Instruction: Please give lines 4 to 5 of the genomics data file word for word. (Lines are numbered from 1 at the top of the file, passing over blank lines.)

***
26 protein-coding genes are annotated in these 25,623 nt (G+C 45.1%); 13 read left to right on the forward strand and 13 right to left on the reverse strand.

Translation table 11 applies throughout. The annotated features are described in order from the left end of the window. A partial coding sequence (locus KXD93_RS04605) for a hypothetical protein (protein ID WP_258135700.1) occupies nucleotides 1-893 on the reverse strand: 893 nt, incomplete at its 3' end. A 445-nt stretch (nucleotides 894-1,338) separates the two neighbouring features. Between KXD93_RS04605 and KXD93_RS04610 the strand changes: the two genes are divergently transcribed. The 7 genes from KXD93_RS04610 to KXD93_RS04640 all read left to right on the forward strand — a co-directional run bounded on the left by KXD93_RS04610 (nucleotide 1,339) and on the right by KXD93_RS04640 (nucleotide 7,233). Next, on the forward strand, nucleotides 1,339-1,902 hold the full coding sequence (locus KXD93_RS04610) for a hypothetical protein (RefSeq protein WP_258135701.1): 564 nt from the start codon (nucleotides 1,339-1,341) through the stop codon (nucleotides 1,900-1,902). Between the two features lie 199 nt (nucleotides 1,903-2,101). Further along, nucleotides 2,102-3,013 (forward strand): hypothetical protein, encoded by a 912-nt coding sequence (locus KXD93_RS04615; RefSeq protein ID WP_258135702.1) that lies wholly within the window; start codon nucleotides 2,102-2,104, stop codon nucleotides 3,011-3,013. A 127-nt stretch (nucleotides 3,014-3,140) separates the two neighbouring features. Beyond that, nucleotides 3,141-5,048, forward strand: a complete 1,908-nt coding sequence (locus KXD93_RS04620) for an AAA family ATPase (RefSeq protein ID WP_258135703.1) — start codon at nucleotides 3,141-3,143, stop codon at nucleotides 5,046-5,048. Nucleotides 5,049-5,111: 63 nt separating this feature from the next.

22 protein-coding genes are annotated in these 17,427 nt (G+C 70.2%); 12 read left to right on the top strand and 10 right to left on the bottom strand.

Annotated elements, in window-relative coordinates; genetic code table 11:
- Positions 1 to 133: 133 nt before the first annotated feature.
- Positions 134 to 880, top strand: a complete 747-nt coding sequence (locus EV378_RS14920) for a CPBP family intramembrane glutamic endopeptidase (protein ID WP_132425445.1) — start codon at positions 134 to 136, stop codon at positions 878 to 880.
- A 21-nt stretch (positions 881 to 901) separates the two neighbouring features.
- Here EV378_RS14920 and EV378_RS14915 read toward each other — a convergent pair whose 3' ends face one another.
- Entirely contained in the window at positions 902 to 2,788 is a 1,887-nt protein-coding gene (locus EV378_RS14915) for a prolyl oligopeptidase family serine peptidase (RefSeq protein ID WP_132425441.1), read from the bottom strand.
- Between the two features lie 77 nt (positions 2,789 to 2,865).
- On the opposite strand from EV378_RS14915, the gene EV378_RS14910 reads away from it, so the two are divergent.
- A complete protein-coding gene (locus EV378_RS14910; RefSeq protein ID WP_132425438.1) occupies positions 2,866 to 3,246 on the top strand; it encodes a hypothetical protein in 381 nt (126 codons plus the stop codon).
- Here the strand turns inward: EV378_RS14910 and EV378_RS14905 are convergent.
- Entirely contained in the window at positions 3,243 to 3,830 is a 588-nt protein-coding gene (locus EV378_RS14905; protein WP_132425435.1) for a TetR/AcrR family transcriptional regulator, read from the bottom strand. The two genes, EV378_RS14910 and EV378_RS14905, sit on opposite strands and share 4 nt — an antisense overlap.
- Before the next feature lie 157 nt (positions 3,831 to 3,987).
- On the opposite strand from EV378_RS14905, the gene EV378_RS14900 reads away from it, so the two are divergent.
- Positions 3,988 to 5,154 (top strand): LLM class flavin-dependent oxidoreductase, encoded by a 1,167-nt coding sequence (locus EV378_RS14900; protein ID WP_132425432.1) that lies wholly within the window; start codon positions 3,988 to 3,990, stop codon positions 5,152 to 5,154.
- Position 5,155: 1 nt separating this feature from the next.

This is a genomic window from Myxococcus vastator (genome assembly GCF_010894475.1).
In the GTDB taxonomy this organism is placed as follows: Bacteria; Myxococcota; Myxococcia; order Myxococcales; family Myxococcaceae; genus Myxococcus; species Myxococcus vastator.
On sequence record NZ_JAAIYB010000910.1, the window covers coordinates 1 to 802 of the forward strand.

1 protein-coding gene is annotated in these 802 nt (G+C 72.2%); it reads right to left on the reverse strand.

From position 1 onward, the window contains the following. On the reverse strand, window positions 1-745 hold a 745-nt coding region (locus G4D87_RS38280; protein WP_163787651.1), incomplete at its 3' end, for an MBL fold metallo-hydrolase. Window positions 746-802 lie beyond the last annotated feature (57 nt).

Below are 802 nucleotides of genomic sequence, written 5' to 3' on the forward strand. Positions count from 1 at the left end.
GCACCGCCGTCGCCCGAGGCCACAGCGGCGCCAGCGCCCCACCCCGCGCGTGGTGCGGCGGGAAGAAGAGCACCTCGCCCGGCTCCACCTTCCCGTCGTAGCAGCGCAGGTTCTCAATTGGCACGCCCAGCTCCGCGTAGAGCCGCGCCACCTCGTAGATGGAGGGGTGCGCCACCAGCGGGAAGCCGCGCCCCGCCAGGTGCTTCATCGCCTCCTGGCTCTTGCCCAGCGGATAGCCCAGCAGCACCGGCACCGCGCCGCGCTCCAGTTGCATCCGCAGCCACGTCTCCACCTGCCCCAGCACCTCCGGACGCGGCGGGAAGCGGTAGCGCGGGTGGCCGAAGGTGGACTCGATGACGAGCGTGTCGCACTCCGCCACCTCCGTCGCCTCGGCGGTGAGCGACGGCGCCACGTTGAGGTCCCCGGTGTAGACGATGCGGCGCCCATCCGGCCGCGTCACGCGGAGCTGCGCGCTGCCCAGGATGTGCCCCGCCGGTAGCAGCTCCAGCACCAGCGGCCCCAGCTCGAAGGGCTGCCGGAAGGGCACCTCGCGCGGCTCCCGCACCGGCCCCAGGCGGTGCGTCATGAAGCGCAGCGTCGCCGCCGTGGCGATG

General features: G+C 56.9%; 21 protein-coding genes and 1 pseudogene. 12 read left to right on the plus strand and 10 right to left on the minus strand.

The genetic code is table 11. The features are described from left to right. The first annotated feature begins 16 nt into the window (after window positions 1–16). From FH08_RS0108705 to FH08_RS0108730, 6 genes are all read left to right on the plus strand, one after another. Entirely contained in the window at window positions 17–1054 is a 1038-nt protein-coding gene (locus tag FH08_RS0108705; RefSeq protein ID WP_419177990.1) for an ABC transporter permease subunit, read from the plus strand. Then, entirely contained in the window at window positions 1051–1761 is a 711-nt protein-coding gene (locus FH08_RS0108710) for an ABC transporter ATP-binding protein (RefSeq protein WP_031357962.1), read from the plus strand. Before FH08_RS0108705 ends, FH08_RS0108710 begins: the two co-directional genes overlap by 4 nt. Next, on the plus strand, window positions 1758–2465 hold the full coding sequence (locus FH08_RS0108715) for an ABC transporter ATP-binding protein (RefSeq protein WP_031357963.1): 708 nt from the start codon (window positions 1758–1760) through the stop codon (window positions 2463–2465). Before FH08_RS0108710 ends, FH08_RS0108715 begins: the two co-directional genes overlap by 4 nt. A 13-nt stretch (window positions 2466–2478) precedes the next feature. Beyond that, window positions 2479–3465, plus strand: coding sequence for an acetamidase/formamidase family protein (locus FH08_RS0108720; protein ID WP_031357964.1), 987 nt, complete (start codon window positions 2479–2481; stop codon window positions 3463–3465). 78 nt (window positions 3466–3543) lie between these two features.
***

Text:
Annotated elements, in window-relative coordinates; genetic code table 11:
- Positions 1 to 133: 133 nt before the first annotated feature.